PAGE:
vegetable tanning A method of leather hide tanning that utilizes organic material, such as bark, instead of traditional dyes. The subsequent colors are earthy, subdued and rich.
velour Derived from the French word velours, meaning "velvet." It is a medium-weight, closely woven fabric with a thick pile that is laid in one direction. It resembles velvet, but has a lower-cut pile and an equally soft hand. It was originally made from wool and is now made in a variety of other fibers and yarns.
velvet A pile weave fabric (or fabric with an extra set of yarns) that is created by looping an extra set of yarns with a special rod during the weaving process. The loops are then cut, resulting in its characteristic soft texture. Perhaps the most striking feature of velvet is the way it takes color. The interplay between light and shadow created by the rich pile results in remarkably intense hues. Ours is machine-washable.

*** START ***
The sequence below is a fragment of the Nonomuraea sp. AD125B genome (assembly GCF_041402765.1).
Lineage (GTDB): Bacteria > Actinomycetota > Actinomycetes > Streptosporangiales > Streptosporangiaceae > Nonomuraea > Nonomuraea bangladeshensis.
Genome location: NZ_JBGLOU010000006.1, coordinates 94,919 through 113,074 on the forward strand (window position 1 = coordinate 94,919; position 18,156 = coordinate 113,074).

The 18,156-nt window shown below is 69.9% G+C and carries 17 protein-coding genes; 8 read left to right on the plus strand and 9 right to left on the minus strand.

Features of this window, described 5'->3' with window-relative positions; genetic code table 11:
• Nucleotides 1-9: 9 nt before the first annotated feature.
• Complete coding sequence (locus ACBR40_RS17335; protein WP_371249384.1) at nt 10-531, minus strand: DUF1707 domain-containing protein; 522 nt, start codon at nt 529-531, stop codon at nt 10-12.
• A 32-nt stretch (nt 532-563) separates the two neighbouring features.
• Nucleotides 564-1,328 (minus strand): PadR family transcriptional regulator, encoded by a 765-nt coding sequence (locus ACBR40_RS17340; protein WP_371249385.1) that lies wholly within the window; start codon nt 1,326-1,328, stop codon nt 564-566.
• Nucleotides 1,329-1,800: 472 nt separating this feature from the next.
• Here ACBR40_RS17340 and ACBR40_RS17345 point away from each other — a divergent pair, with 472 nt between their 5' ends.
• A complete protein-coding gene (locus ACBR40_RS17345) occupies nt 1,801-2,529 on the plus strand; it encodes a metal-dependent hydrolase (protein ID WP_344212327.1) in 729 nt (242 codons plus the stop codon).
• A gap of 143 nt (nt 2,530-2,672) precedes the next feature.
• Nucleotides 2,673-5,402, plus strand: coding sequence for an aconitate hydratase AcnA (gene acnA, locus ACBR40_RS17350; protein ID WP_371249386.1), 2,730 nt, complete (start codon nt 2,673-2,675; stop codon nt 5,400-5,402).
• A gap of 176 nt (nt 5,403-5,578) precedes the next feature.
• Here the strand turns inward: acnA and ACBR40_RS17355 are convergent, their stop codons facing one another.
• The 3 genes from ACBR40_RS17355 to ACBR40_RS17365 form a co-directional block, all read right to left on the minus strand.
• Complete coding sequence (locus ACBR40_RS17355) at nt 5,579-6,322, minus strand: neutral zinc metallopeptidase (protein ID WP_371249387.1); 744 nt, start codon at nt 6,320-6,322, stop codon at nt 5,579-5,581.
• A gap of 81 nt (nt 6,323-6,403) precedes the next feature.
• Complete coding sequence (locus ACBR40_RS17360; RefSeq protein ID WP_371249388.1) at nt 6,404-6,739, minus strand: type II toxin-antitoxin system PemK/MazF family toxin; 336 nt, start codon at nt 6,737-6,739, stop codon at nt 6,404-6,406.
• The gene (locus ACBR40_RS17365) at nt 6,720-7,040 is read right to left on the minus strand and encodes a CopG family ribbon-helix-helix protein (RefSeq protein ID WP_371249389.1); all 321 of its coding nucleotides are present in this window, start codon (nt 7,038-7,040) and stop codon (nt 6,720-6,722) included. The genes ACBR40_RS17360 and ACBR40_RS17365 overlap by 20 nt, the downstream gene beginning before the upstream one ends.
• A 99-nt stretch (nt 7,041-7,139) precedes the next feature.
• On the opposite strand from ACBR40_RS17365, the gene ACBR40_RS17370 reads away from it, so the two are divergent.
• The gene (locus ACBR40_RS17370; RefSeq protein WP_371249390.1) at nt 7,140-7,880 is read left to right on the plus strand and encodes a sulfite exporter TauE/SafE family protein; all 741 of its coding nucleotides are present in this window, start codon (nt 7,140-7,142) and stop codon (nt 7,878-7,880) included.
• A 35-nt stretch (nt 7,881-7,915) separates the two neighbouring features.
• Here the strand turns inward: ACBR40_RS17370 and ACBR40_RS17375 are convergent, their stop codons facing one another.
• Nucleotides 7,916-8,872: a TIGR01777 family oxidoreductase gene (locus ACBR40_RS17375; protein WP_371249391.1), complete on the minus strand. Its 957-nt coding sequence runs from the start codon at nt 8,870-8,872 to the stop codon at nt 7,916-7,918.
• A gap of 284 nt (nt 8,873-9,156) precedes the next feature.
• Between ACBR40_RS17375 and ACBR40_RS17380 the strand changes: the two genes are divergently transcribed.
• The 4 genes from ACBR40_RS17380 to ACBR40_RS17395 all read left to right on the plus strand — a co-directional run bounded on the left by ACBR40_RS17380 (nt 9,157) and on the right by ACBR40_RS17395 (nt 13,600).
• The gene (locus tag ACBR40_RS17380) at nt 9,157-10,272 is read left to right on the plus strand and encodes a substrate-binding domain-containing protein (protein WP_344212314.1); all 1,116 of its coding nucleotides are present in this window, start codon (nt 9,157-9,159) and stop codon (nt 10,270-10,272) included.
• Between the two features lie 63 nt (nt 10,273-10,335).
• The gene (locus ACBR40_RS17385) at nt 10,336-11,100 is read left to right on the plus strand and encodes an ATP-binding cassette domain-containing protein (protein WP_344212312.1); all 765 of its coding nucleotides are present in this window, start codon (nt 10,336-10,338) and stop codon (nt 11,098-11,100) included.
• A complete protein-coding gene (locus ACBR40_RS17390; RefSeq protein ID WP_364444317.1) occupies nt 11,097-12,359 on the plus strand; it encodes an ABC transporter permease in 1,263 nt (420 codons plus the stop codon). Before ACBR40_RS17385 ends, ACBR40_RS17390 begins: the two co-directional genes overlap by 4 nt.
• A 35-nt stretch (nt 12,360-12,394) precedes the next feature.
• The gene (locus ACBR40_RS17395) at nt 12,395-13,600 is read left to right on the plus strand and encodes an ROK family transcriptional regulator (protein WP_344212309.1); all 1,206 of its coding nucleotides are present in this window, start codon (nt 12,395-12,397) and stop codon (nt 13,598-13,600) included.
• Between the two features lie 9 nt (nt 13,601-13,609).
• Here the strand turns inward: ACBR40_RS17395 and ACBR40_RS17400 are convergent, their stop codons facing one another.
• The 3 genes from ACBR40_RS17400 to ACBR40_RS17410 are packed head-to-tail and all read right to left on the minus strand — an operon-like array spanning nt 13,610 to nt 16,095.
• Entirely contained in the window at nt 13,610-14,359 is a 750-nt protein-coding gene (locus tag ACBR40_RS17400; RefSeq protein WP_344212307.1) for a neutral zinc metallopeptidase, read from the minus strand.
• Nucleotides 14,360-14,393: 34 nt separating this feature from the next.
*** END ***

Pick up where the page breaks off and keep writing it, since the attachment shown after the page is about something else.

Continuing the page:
velveteen A fabric similar to velvet. It has a short, close pile that’s cut to resemble velvet, but is made of cotton or a cotton blend. Velveteen differs from velvet not only in the fiber used but also in the construction employed: true velvet is made with a warp pile and velveteen is made with a filling pile. Filling yarns are combed and soft-spun and usually made from long-staple cotton. The pile on velvet is usually higher, too.
viscose The most common type of rayon fiber, created from purified tree cellulose. The process creates a soft, comfortable fabric that drapes nicely.
voile A crisp, lightweight and semitransparent plain-weave cotton fabric. It’s made with high twist yarns in a high yarn count construction. Voile is grainy in feel and crisp in hand and similar in appearance to organdy or organza.